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Architect Magazine reimagines DPAC

Architect Magazine rethought the Denver Performing Arts Complex's architecture in a feature story.

Still, the performing arts center lived up to its initial critical acclaim, both artistically and economically. In the 1980s, as downtown Denver continued to struggle, the complex proved to be a major draw for city dwellers and suburbanites alike. That's still true. In 2013, according to an economic impact study, more than 781,000 patrons attended performances and events at DPAC. Of those, 77 percent came from outside the city. DPAC's total impact on Denver's economy, according to the study, was estimated at $141 million a year.

More than 35 years after it first opened, however, DPAC is showing its age. As the city booms -- since 2000, Denver's downtown population has increased from 7,000 to 19,000, with more on the way -- the complex, though still popular, has become something of an urban design relic. With help from New York-based H3 Hardy Collaboration Architecture, city officials are in the process of reimagining the center. A master plan is due by the end of the year. It's a complicated, politically charged assignment, but if done well, will bring a new center of vitality to downtown Denver.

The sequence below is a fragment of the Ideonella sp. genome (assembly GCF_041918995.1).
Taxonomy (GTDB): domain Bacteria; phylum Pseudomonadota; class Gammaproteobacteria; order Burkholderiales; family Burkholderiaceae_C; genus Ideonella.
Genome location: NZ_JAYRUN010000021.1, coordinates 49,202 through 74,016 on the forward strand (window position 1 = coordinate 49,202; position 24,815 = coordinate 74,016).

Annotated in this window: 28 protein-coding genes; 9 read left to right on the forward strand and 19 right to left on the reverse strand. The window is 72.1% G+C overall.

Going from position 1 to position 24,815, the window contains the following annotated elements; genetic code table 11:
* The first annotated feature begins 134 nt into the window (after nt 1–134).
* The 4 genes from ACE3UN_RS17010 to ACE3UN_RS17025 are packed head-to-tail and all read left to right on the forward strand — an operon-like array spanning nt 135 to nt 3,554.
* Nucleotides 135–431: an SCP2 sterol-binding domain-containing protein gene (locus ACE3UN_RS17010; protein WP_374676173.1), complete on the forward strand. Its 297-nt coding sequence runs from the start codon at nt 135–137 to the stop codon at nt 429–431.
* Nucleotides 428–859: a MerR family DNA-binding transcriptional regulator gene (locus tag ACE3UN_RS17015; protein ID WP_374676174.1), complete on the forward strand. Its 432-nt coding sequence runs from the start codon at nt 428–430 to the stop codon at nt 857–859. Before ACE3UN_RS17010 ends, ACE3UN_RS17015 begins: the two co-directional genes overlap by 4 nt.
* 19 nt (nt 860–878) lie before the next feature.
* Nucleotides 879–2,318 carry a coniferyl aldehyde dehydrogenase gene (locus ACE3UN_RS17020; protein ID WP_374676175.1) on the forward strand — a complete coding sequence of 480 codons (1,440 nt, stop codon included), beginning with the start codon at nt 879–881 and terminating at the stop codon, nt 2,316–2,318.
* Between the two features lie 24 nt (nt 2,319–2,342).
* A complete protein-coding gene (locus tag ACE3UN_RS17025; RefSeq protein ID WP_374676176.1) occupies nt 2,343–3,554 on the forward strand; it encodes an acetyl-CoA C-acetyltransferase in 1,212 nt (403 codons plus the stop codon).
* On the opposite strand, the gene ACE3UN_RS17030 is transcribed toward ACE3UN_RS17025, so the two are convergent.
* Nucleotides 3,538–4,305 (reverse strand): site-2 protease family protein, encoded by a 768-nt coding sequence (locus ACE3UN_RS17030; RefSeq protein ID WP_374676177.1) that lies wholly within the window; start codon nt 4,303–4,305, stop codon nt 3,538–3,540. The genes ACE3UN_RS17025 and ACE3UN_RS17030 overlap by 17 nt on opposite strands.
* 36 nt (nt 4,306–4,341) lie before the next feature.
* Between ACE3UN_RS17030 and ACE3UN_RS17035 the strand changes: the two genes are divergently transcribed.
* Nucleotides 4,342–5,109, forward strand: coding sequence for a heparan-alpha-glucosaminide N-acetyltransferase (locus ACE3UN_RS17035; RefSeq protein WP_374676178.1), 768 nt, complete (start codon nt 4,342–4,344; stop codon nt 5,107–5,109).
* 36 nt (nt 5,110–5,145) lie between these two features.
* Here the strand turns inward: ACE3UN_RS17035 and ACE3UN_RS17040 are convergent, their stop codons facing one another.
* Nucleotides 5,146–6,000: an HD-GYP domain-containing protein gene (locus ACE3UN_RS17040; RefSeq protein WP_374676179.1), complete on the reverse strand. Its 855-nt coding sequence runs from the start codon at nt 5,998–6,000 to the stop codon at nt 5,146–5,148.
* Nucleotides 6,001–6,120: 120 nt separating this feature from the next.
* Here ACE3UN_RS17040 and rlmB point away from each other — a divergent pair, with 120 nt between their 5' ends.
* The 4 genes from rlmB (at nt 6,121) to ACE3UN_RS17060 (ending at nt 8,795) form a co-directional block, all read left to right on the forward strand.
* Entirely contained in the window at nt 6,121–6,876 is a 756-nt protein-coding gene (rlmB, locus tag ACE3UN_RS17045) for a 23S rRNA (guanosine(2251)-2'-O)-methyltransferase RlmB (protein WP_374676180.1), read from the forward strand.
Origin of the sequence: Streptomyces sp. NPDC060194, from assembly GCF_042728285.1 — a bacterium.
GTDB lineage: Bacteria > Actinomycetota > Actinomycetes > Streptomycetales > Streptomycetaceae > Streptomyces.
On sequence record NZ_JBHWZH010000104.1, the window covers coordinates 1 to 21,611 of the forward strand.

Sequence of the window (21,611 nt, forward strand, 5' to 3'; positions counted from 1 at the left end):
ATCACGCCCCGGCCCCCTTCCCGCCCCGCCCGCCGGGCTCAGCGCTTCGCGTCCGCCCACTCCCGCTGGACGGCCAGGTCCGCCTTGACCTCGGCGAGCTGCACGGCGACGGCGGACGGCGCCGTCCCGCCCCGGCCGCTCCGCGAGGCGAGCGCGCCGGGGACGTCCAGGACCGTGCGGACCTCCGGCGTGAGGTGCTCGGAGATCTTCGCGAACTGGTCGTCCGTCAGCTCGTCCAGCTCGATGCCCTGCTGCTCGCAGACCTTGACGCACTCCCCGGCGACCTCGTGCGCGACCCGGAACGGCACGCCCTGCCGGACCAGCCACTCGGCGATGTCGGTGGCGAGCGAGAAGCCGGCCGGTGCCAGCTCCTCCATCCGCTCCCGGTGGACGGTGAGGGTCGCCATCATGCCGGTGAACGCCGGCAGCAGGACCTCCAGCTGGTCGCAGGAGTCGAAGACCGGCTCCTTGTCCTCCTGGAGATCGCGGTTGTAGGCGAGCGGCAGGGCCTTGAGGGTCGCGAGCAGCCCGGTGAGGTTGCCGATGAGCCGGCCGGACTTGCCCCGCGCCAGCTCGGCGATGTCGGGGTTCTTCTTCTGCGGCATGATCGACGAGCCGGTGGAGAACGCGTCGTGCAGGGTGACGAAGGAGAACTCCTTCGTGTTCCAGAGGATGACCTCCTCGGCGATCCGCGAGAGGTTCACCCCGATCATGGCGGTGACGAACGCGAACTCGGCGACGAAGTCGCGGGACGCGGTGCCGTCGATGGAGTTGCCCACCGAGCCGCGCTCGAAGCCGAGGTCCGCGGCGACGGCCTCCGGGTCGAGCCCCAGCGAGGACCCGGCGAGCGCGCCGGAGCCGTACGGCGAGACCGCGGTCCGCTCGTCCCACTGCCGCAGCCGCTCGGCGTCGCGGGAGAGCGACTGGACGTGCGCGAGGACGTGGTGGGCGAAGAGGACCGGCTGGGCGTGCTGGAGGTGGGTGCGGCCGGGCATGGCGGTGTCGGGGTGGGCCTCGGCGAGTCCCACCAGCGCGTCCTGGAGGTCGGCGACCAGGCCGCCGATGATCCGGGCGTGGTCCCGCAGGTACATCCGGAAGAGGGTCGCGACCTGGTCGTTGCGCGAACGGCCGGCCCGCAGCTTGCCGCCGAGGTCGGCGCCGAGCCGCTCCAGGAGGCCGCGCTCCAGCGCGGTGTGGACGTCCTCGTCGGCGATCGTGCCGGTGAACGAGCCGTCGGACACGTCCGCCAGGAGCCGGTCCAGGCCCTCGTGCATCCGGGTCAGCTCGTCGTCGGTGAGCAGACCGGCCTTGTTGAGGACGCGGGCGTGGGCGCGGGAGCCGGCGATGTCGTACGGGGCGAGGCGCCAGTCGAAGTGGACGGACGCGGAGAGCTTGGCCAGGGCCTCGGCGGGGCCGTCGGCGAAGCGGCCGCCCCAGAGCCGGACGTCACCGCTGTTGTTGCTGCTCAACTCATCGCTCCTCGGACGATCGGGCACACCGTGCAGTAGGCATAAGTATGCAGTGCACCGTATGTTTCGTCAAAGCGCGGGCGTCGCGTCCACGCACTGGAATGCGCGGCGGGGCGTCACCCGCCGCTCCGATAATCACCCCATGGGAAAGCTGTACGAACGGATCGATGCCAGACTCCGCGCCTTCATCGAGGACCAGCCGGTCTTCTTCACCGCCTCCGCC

Read the rest here.

Read more articles by Eric Peterson.

Eric is a Denver-based tech writer and guidebook wiz. Contact him here.
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